Michel Martin talks with conservative political activist Phyllis Schlafly, whose grassroots efforts are credited with helping to defeat the Equal Rights Amendment. 

Web Resources

Professional Resources

Data Resources

  • The Sentencing Project 
    “The Sentencing Project is a national organization working for a fair and effective criminal justice system by promoting reforms in sentencing law and practice and alternatives to incarceration.” Statistics can be found by state. Publications, news, and advocacy information about issues including sentencing policy, racial disparity, felony disenfranchisement, drug policy and women in the justice system are all available.

Other Resources

The following Web sites are run by social movements and other organizations to advance their social change efforts and should not be taken as objective sources of information on the topics in question.


  • The National Abortion Federation (NAF) 
    The National Abortion Federation (NAF) is the professional association of abortion providers in the United States and Canada [self-characterization].
  • The National Abortion and Reproductive Rights Action League 
    The National Abortion and Reproductive Rights Action League: Our goal at NARAL is to help find sane, workable answers that will ultimately reduce the need for abortions. . . .Until we achieve our goal, it is critical that those who value the freedom and independence we enjoy in this country work hard now to protect a woman’ s right to choose [self-characterization].
  • The National Right-to-Life 
    The National Right-to-Life is the largest and most influential organization dedicated to fighting “the culture of death” through public policy.
  • The Pro-Life Action League 
    The Pro-Life Action League is dedicated to saving the lives of the unborn through the use of nonviolent direct action [self-characterization].

Civil and Human Rights:

  • Amnesty International 
    Amnesty International is a worldwide campaigning movement that works to promote all the human rights enshrined in the Universal Declaration of Human Rights and other international standards.
  • is a joint project of the Leadership Conference on Civil Rights and the Leadership Conference Education Fund. The goal of is to recruit, educate and mobilize individuals of good conscience in the ongoing struggle for equal opportunity.
    NETWORK, A National Catholic Social Justice Lobby, educates, lobbies, and organizes to influence the formation of federal legislation to promote economic and social justice.
  • SojoNet 
    SojoNet is the online presence of Sojourners, a Christian ministry whose mission is to proclaim and practice the biblical call to integrate spiritual renewal and social justice.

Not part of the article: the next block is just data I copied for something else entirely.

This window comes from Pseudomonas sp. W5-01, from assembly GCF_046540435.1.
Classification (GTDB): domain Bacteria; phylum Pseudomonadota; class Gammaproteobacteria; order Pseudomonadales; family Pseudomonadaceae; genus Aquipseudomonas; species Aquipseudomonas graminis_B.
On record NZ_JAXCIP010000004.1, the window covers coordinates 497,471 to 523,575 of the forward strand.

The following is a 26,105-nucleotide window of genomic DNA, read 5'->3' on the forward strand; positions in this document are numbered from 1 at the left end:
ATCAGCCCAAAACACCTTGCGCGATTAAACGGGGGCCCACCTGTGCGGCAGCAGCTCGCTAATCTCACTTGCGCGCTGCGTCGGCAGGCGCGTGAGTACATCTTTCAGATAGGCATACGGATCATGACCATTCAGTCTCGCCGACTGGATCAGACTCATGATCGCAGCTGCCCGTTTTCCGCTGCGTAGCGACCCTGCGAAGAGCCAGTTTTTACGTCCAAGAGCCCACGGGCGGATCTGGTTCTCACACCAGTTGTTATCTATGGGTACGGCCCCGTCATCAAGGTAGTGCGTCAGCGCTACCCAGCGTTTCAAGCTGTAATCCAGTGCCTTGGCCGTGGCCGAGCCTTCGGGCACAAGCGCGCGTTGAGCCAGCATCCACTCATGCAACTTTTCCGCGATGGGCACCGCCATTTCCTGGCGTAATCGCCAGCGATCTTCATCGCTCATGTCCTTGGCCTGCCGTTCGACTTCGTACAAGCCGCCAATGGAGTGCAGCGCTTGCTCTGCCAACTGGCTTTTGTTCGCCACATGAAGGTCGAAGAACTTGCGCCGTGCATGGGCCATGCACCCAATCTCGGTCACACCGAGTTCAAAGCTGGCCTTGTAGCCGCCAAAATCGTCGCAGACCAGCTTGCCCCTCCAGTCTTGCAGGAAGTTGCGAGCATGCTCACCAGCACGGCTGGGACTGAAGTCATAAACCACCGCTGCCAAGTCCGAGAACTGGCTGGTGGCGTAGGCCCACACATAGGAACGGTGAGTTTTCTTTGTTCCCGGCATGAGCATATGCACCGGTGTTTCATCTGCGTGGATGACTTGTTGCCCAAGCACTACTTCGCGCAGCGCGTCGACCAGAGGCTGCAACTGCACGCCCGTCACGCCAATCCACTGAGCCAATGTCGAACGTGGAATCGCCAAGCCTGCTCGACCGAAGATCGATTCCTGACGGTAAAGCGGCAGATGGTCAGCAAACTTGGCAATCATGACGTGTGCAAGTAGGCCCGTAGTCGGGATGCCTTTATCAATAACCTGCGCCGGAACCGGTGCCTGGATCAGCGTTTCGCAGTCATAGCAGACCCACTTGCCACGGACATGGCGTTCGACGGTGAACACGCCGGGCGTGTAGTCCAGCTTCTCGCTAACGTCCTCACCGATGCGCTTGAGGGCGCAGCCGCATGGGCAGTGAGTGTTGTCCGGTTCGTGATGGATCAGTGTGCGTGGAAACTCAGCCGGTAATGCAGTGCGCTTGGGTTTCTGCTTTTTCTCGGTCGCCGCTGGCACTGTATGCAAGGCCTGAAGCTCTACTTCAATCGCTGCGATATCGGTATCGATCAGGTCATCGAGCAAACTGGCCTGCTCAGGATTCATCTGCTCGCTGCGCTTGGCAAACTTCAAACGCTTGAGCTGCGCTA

• People for the American Way 
    People for the American Way is dedicated to making the promise of America real for every American: Equality. Freedom of speech. Freedom of religion. The right to seek justice in a court of law. The right to cast a vote that counts. The American Way.  Our vision is a vibrantly diverse democratic society in which everyone is treated equally under the law, given the freedom and opportunity to pursue their dreams, and encouraged to participate in our nation’s civic and political life. Our America respects diversity, nurtures creativity and combats hatred and bigotry [self-characterization].
  • The Society for the Study of Social Problems in Pursuit of Social Justice  
    The Society for the Study of Social Problems in Pursuit of Social Justice is an organization located at the University of Tennessee in Knoxville. According to the web site, the purpose of the organization is “to promote and protect sociological research and teaching on significant problems of social life and, particularly, to encourage the work of young sociologists; to stimulate the application of scientific method and theory to the study of vital social problems; to encourage problem-centered social research; to foster cooperative relations among persons and organizations engaged in the application of scientific sociological findings to the formulation of social policies; to foster higher quality of life, social welfare, and positive social relations in society and the global community and to undertake any activity related thereto or necessary or desirable for the accomplishment of the foregoing purposes.”